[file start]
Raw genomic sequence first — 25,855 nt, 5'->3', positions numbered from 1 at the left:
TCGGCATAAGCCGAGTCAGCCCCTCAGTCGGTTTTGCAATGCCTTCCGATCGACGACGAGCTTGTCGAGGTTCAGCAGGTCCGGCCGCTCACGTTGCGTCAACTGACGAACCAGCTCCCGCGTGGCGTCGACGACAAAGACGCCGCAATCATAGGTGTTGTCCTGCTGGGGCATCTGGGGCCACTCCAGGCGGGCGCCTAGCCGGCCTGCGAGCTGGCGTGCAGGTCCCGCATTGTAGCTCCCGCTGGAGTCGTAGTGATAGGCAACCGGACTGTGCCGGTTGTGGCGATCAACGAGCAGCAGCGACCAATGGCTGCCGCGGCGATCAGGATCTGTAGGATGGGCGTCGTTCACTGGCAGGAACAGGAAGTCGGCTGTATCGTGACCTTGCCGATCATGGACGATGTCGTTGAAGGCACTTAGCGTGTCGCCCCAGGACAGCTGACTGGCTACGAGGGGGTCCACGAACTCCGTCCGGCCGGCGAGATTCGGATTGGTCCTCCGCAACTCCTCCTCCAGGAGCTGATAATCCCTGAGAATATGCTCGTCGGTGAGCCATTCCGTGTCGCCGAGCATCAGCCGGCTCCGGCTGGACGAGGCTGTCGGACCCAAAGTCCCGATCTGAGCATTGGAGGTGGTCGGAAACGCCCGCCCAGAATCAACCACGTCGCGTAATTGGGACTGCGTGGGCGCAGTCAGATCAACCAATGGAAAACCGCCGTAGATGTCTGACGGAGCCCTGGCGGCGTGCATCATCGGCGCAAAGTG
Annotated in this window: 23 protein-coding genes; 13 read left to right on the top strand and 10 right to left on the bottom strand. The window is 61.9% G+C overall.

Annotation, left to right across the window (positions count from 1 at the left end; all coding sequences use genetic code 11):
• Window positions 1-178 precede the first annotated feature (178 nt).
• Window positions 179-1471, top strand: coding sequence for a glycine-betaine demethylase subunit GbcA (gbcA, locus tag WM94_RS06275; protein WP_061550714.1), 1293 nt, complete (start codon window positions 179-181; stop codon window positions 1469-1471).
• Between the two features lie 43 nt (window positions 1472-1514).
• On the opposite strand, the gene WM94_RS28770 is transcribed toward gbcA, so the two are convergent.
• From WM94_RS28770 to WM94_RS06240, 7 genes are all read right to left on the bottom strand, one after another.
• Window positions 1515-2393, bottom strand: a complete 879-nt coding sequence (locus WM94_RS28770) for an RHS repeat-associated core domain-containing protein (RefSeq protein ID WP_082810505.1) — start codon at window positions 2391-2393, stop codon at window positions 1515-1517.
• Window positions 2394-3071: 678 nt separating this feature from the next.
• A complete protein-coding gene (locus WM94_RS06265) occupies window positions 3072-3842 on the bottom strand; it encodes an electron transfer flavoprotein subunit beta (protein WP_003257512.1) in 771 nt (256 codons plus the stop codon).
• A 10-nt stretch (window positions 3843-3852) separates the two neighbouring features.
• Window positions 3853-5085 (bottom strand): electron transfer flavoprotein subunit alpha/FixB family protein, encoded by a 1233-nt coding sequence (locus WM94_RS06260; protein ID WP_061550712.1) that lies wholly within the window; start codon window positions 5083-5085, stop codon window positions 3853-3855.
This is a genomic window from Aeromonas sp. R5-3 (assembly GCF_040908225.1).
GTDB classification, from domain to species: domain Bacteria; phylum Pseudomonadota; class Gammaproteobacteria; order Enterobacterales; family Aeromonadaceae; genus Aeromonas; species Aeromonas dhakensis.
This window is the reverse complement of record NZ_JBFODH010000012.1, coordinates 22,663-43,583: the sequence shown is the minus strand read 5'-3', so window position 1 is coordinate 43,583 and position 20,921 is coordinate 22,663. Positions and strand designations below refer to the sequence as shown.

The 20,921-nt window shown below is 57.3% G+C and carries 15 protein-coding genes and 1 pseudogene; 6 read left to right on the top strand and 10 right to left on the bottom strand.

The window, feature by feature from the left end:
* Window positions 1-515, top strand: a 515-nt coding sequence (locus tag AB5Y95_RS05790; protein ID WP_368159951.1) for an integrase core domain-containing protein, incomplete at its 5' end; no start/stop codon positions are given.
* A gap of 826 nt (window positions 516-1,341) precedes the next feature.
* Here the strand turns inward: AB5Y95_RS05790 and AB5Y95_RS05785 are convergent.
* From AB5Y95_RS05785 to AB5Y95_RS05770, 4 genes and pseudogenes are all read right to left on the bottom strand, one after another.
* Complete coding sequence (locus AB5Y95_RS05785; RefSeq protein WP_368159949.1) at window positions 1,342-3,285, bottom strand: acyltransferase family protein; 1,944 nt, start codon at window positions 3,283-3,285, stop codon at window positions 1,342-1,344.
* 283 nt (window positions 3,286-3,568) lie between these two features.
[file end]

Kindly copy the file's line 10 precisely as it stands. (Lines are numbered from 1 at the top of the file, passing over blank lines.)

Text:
• Window positions 1515-2393, bottom strand: a complete 879-nt coding sequence (locus WM94_RS28770) for an RHS repeat-associated core domain-containing protein (RefSeq protein ID WP_082810505.1) — start codon at window positions 2391-2393, stop codon at window positions 1515-1517.